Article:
Finally, we come to the 1990s, and here, we begin to get some hard information. While 45% of the country’s oil wealth goes to the ruling oligarchy and Western oil companies, a UNDP report states that there have been a total of 6,817 oil spills between 1976 and 2001, which account for a loss of three million barrels of oil, of which more than 70% was not recovered. Most of these spills occurred off-shore (69%), a quarter was in swamps and 6% spilled on land.

In the Delta, most of the water supply is contaminated to an unacceptable level. More gas was flared in Nigeria than anywhere else in the world—in western Europe 99% of associated gas is used or reinjected into the ground. But in Nigeria, despite regulations introduced more than 40 years ago to outlaw the practice, most associated gas was flared, causing local air pollution.

Despite the environmental damage, not one red cent of oil profits were used to develop the local economy in the Delta. In fact, the main economic activity of farming suffered from pollution. The oil firms gave no jobs to the local population. They invested nothing in local development.

And when the local population came out in protest, they provided boats to bring in the thugs employed as soldiers by the Nigerian government. The Delta population responded by taking to arms itself, and by sabotaging a good deal of oil production.

Shell and Chevron didn’t hire the thugs, though the Nigerian government is responsible for that. The Nigerian governments, through the current one, have made plenty of use of thugs and committed more than their fair share of atrocities all around the country.

Are we responsible for the abuses committed in Guantanamo? Guantanamo was former Vice President Cheney’s idea, and though it is shameful that our government allowed it to happen, you cannot blame the American people for it. Many of us tried to stop it.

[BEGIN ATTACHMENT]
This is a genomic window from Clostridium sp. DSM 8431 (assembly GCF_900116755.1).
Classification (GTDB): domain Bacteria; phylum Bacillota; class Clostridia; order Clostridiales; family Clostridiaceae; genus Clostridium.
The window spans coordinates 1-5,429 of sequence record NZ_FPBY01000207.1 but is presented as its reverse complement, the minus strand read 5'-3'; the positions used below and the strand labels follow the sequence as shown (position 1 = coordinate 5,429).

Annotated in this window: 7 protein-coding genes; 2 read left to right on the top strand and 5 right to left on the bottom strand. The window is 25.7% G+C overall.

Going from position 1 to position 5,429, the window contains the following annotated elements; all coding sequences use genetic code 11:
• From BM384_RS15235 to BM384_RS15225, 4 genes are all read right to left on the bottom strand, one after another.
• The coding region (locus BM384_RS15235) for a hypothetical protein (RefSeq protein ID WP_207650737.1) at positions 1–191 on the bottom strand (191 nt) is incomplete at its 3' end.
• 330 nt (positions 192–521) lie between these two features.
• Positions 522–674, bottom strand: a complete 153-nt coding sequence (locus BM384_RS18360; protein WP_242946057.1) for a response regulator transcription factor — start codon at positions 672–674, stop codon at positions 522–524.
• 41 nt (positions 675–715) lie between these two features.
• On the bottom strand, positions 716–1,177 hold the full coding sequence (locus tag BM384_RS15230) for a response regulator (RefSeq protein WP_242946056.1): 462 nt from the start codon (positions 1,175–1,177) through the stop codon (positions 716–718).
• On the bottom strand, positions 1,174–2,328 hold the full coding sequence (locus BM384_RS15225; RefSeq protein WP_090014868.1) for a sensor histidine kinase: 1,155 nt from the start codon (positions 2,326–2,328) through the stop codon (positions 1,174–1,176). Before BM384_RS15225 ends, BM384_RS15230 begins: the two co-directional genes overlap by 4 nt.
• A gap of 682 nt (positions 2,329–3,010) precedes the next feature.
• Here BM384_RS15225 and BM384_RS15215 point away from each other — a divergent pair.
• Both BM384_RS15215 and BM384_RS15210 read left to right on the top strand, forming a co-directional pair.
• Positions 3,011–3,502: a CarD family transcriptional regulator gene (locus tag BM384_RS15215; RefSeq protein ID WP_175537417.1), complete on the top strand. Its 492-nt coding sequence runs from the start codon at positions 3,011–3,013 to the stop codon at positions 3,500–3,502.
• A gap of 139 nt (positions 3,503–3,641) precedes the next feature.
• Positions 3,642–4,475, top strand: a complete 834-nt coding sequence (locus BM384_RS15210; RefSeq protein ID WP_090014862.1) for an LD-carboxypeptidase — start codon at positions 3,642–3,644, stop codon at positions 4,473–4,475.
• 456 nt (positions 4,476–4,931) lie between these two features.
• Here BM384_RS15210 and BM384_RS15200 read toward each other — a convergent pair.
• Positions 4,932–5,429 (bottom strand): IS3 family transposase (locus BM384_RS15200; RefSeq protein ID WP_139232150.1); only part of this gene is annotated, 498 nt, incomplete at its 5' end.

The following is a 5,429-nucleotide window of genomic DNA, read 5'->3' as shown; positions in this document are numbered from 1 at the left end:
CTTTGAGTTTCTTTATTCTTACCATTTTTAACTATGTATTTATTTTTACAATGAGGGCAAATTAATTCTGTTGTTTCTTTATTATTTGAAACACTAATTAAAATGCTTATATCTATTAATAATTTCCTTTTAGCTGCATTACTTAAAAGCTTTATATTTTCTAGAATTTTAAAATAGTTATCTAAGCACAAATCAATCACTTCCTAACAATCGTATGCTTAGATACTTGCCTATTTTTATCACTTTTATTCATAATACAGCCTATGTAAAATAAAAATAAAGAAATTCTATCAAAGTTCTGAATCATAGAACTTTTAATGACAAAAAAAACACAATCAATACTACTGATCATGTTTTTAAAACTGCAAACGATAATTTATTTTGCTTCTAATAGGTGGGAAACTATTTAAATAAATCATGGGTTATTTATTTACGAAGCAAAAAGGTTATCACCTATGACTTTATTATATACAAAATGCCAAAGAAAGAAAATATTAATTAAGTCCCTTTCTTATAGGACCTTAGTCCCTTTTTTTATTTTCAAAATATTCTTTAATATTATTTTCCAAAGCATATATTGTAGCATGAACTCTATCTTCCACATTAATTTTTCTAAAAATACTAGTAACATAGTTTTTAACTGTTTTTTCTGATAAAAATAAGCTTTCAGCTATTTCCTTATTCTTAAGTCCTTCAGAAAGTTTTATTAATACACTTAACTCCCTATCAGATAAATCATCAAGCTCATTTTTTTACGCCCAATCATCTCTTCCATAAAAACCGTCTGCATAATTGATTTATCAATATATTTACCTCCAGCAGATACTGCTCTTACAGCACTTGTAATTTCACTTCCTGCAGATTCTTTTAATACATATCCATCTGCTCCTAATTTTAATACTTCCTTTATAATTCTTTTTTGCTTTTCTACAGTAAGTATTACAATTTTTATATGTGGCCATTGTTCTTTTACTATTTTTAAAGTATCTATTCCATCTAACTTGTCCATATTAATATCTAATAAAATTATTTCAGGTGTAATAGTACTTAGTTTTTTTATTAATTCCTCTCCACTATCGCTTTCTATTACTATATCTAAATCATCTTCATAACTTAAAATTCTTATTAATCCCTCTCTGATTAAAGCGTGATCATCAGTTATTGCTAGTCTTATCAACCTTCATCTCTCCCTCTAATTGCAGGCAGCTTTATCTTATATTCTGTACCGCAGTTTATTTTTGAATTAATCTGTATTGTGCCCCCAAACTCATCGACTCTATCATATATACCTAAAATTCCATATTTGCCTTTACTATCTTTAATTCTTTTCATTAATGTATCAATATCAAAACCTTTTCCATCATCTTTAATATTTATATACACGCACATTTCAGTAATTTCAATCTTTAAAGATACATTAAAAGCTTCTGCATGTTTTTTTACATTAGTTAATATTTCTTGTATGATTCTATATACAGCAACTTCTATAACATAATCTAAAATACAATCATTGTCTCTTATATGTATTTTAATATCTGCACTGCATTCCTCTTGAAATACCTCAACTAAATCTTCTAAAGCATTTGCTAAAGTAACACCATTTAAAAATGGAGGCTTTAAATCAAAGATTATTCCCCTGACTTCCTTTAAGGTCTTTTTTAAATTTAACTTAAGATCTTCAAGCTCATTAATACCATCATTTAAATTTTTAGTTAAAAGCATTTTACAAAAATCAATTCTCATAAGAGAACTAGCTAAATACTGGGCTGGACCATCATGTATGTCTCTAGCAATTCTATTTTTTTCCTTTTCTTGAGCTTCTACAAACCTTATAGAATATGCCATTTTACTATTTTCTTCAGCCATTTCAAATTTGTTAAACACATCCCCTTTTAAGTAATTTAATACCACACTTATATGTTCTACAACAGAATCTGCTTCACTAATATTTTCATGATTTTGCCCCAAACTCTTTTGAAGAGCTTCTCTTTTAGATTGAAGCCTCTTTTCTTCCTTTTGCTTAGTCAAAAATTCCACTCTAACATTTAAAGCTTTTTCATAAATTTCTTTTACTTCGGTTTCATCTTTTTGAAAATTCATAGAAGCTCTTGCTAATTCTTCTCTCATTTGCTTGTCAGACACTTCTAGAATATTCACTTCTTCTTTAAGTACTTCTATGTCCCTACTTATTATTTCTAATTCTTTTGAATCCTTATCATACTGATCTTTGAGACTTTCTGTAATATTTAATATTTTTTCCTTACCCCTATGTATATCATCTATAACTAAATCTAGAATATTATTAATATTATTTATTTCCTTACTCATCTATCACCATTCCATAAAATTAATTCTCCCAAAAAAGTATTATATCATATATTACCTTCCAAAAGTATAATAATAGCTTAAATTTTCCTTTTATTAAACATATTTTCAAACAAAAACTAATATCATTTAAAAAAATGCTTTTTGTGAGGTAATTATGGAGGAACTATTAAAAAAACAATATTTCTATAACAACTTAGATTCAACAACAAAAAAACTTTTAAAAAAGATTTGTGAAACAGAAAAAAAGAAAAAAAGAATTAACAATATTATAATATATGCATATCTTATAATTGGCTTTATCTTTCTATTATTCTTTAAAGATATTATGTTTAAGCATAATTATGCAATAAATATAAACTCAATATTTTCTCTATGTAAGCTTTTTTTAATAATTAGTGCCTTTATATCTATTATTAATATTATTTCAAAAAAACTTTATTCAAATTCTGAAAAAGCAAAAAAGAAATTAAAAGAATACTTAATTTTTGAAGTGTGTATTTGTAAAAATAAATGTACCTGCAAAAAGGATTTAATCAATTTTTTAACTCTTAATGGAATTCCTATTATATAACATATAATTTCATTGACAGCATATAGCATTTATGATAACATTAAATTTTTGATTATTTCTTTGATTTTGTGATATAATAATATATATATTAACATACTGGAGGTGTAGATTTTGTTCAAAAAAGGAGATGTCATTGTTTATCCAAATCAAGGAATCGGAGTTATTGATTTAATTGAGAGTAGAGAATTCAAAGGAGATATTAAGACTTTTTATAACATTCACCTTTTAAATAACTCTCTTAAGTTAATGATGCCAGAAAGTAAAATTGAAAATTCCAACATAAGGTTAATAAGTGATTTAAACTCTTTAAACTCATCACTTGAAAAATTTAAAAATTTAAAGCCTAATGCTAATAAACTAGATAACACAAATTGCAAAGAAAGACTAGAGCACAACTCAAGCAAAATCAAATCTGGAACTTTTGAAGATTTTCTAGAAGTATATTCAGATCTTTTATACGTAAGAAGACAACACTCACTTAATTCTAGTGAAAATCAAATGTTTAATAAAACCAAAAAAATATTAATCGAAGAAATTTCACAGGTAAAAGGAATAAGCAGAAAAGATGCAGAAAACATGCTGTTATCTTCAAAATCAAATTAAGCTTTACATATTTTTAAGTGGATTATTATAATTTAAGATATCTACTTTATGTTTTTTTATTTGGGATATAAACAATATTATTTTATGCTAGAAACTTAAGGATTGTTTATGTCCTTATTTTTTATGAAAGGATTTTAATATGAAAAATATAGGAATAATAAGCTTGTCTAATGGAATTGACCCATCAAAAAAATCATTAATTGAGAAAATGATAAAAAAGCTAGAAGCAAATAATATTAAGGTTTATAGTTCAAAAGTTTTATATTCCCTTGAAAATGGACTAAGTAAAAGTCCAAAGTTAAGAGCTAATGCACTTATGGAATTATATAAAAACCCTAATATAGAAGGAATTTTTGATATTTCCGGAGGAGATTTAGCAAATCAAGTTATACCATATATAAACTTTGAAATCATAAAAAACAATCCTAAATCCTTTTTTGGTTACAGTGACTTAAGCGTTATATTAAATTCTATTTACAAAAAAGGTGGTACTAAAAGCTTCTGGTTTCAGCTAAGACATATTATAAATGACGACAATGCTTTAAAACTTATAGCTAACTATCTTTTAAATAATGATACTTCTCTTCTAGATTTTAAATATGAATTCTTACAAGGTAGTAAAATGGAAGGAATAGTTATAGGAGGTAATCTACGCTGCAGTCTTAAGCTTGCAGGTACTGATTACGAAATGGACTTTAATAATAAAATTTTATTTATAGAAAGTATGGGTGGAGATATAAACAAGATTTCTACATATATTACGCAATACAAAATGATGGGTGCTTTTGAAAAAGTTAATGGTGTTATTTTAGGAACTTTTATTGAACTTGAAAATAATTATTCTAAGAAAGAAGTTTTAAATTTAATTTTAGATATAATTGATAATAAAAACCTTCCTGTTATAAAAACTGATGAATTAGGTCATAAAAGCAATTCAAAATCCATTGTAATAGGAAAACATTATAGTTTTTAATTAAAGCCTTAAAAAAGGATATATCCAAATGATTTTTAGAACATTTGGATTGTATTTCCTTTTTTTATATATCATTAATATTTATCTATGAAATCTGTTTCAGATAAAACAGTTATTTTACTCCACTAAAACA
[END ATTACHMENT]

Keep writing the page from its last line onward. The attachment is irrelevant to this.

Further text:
How does Shell reply to all this? In a paper published in 2000, entitled, “Where Do We Stand?,” Shell talked about its business and specifically about that in Nigeria. The company had, at this point, paid Nigeria about $6 million in fines for gas flaring. “The Shell Petroleum Development Company of Nigeria (SPDC), the Shell company in Nigeria, intends to play its part in helping the government make Nigeria a better place for its people. In February 1999, SPDC announced a $ 8.5 billion series of interrelated projects to increase Nigeria’s oil and gas production significantly, while meeting the company’s commitment to end all unnecessary gas flaring by 2008.” Shell called the Niger Delta population’s grievances “legitimate,” and said it would participate in a community development program.

The book documents that these so-called “community development projects” didn’t work out very well, and that the cleanup efforts were halfhearted. The Delta isn’t in much better shape today than it was then.

All of this is fairly reported and Shell and Chevron need to do something about it, still. But then there is the inflated rhetoric. “The past decade in the Delta has brought brutal government crackdowns, the rise of armed groups and a multiplicity of intense conflicts.

While primary responsibility for human rights violations falls on the Nigerian government and other perpetrators, Shell has played an active role in fueling conflict and violence in a variety of forms,” the latest report from Platform London claims.

This is an unfair and overly simplistic potshot. Nigeria ranked 134 out of 178 on the Transparency International scale of corruption in governments. What are companies who operate in that environment supposed to do? One might argue that they could simply pull out, but we need the oil, regardless of consequences. Shell and Chevron can’t create a separate federal government in the Niger Delta. They are obliged to work with what they find.

What’s needed, in fact, is much more pressure from outside Nigeria combined with the work of really active NGOs. We don’t actually have to tolerate the corruption in Lagos, and we can get our oil just the same from a properly governed society. Definitely time something was done about it.